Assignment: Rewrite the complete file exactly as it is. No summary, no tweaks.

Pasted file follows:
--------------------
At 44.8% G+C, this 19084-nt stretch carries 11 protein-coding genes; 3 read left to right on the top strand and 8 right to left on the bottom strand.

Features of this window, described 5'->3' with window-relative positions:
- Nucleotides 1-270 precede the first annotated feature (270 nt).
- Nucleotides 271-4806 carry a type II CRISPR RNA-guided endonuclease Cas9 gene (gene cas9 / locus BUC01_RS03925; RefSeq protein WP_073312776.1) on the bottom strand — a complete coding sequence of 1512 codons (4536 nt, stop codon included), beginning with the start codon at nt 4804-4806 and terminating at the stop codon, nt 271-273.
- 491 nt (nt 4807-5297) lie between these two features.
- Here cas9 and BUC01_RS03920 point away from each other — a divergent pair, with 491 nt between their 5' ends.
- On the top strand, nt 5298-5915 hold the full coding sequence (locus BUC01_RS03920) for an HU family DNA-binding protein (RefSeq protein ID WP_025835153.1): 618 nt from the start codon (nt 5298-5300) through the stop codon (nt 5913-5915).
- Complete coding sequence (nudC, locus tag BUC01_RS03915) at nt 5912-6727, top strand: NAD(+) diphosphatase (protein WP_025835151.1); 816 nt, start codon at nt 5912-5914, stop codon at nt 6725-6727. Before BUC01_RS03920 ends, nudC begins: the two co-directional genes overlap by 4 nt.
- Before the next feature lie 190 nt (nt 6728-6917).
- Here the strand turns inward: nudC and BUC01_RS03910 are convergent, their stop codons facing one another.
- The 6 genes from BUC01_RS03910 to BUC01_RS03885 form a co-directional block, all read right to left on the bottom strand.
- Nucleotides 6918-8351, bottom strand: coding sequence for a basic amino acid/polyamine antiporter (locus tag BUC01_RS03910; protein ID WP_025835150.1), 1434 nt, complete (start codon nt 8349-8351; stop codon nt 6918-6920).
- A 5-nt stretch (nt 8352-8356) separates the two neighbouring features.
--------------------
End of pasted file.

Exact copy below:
At 44.8% G+C, this 19084-nt stretch carries 11 protein-coding genes; 3 read left to right on the top strand and 8 right to left on the bottom strand.

Features of this window, described 5'->3' with window-relative positions:
- Nucleotides 1-270 precede the first annotated feature (270 nt).
- Nucleotides 271-4806 carry a type II CRISPR RNA-guided endonuclease Cas9 gene (gene cas9 / locus BUC01_RS03925; RefSeq protein WP_073312776.1) on the bottom strand — a complete coding sequence of 1512 codons (4536 nt, stop codon included), beginning with the start codon at nt 4804-4806 and terminating at the stop codon, nt 271-273.
- 491 nt (nt 4807-5297) lie between these two features.
- Here cas9 and BUC01_RS03920 point away from each other — a divergent pair, with 491 nt between their 5' ends.
- On the top strand, nt 5298-5915 hold the full coding sequence (locus BUC01_RS03920) for an HU family DNA-binding protein (RefSeq protein ID WP_025835153.1): 618 nt from the start codon (nt 5298-5300) through the stop codon (nt 5913-5915).
- Complete coding sequence (nudC, locus tag BUC01_RS03915) at nt 5912-6727, top strand: NAD(+) diphosphatase (protein WP_025835151.1); 816 nt, start codon at nt 5912-5914, stop codon at nt 6725-6727. Before BUC01_RS03920 ends, nudC begins: the two co-directional genes overlap by 4 nt.
- Before the next feature lie 190 nt (nt 6728-6917).
- Here the strand turns inward: nudC and BUC01_RS03910 are convergent, their stop codons facing one another.
- The 6 genes from BUC01_RS03910 to BUC01_RS03885 form a co-directional block, all read right to left on the bottom strand.
- Nucleotides 6918-8351, bottom strand: coding sequence for a basic amino acid/polyamine antiporter (locus tag BUC01_RS03910; protein ID WP_025835150.1), 1434 nt, complete (start codon nt 8349-8351; stop codon nt 6918-6920).
- A 5-nt stretch (nt 8352-8356) separates the two neighbouring features.